Sunday, November 17, 2019

THE GNAT AND THE BULL

THE GNAT AND THE BULL


[25] A GNAT flew over the meadow with much buzzing for so small a creature and settled on the tip of one of the horns of a Bull. After he had rested a short time, he made ready to fly away. But before he left he begged the Bull's pardon for having used his horn for a resting place.

"You must be very glad to have me go now," he said.
 
"It's all the same to me," replied the Bull. "I did not even know you were there."


We are often of greater importance in our own eyes 
than in the eyes of our neighbor.
The smaller the mind the greater the conceit.

[Illustration]

Thursday, November 14, 2019

Marinwood Maintenance Truck destruction of the Nature Trail in Marinwood Park

The Ford F250 and the dump trailer are a combined length of 44 feet.  The Marinwood landscaping crew has no choice but  to turn around 180 degrees in the Marinwood Park Nature meadow 450 feet east of this facility There is no other choice.  The proposed Marinwood facility will be too constrained to turn around any other way.  The only other option is to back up onto Miller Creek avenue. This will require expert skill and attention avoiding walkers, children, dogs and equipment.

The project must be halted IMMEDIATELY until the Marinwood CSD comes up with a solution for material handling and vehicle movement that does not destroy our park. Photos 11/14/2019

Huge piles of landscaping debris/ trash are stored in the open as a part of normal weekly operations
Tire tread is clearly visible in the field


The large 60 foot turnaround is directly behind 515 Quietwood Dr.


The truck is ready to exit the facility after turning around in meadow

The truck will exit the facility several times a day even during rain and muddy conditions. The meadow will be destroyed with deep tire tracks and ruts. Pictured above is a conditions from last winter.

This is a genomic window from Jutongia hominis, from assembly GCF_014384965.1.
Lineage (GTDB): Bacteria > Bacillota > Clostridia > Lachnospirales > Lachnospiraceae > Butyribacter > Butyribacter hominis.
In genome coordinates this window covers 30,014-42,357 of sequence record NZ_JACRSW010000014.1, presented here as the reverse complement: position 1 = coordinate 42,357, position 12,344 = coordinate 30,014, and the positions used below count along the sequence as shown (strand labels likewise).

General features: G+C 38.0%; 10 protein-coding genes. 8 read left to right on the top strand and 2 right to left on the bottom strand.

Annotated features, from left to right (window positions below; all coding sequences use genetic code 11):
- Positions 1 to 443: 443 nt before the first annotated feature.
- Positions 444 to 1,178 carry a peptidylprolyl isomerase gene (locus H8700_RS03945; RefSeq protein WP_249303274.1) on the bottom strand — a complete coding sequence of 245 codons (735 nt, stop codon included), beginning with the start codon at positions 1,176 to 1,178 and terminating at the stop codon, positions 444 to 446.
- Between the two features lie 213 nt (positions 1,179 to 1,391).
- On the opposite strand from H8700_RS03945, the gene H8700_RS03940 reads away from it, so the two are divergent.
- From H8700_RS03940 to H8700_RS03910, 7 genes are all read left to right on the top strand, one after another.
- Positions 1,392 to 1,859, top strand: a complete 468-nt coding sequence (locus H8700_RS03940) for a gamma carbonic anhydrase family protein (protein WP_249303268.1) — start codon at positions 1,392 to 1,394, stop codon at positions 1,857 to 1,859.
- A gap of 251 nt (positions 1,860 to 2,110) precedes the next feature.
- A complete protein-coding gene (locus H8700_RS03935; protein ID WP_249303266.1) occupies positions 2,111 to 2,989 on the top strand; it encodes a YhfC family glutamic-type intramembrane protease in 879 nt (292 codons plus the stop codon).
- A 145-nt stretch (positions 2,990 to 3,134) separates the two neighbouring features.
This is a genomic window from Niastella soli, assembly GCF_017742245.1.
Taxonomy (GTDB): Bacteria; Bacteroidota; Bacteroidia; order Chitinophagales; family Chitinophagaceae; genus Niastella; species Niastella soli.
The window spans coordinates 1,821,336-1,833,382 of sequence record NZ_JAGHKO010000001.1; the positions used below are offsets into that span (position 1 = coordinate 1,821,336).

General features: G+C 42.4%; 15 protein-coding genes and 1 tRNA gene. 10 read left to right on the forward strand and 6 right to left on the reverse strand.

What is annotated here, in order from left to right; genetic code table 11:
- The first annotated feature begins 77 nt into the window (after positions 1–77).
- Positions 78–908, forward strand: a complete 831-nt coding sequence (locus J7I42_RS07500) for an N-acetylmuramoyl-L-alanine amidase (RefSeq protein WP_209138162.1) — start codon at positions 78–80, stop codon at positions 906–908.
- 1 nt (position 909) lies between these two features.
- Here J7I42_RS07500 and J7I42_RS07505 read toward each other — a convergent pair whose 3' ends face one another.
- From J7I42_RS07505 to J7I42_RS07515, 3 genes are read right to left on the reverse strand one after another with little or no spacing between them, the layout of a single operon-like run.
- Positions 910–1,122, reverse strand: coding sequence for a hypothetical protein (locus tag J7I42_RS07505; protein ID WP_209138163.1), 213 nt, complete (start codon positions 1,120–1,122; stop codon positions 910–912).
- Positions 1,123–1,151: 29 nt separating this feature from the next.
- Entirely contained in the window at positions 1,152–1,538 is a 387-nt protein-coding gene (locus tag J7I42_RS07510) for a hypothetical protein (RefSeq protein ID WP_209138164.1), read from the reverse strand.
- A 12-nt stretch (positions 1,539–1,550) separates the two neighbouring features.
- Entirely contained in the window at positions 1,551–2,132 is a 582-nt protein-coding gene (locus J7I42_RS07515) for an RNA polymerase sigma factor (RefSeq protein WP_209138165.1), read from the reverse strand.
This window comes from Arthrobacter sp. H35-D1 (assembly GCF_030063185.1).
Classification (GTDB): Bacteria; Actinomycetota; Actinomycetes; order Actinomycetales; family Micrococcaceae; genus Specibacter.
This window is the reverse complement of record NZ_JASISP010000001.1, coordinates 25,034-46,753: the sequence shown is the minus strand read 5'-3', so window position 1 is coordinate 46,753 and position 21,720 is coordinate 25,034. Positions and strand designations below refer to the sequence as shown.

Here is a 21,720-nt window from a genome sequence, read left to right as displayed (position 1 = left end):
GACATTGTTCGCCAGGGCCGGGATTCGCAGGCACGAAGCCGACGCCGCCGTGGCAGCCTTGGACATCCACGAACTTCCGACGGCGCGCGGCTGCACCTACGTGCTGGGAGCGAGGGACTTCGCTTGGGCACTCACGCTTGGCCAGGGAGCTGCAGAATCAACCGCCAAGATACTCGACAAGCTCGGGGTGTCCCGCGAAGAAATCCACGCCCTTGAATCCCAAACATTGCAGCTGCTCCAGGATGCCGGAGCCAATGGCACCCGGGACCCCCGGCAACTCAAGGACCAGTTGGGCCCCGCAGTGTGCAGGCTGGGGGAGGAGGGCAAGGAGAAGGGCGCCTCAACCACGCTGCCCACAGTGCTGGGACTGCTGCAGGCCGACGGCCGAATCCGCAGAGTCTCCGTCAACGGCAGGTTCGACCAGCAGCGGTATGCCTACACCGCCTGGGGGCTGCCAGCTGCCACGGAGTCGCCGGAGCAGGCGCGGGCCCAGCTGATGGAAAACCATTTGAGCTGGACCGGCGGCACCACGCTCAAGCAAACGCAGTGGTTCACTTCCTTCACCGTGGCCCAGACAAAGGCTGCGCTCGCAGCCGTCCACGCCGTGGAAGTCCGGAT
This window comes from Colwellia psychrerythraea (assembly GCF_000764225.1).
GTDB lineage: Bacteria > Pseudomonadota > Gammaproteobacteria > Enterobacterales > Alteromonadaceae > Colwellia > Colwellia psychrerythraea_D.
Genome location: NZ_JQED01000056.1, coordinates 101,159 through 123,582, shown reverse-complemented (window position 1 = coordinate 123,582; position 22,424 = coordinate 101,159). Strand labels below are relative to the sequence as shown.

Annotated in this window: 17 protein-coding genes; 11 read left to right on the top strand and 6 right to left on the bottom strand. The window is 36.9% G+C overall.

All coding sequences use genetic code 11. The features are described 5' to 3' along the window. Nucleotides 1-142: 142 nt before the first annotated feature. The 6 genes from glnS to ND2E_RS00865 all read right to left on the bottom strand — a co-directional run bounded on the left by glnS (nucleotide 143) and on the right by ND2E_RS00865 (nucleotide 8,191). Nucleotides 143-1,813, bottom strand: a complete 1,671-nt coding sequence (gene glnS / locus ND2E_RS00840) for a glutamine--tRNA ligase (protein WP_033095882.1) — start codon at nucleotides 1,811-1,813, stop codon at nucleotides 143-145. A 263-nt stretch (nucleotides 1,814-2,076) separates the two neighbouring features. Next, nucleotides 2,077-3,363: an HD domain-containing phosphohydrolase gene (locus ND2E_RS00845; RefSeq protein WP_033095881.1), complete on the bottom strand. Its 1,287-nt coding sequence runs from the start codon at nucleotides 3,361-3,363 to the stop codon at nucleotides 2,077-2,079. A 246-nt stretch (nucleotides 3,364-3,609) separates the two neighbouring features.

Wednesday, November 13, 2019

Marinwood CSD meeting November 12, 2019

A New Shed Plan is needed ASAP

A New Shed Plan is needed ASAP

Of all the reasons not to approve the current Maintenance facility Hansell design proposal, perhaps the most compelling is how it will make routine operations very difficult. Now that the story poles are erected, you can see what we mean.  Below are three views of the Marinwood maintenance yard and the Ford F250 truck and trailer taken on November 12, 2019.   Note  approximately 400 square feet of landscaping debris is stored temporarily onsite before removal every week.  It is an essential operational necessity.

If this building is constructed according to current design, regular landscaping operations will be extremely difficult and time consuming to perform due to space constraints.



 The Ford F250 and the Trailer are approximately 44 feet long as seen here next to the current maintainance garage.,  The orange fencing is marking the perimeter of the roof line. The area where the truck is now parked will become a grassy area, footpath and a swail for handling water in the Hansell proposal.  All of the landscape debris, material storage and truck parking will occur INSIDE the orange perimeter and a fenced yard (not shown) according to Hansell.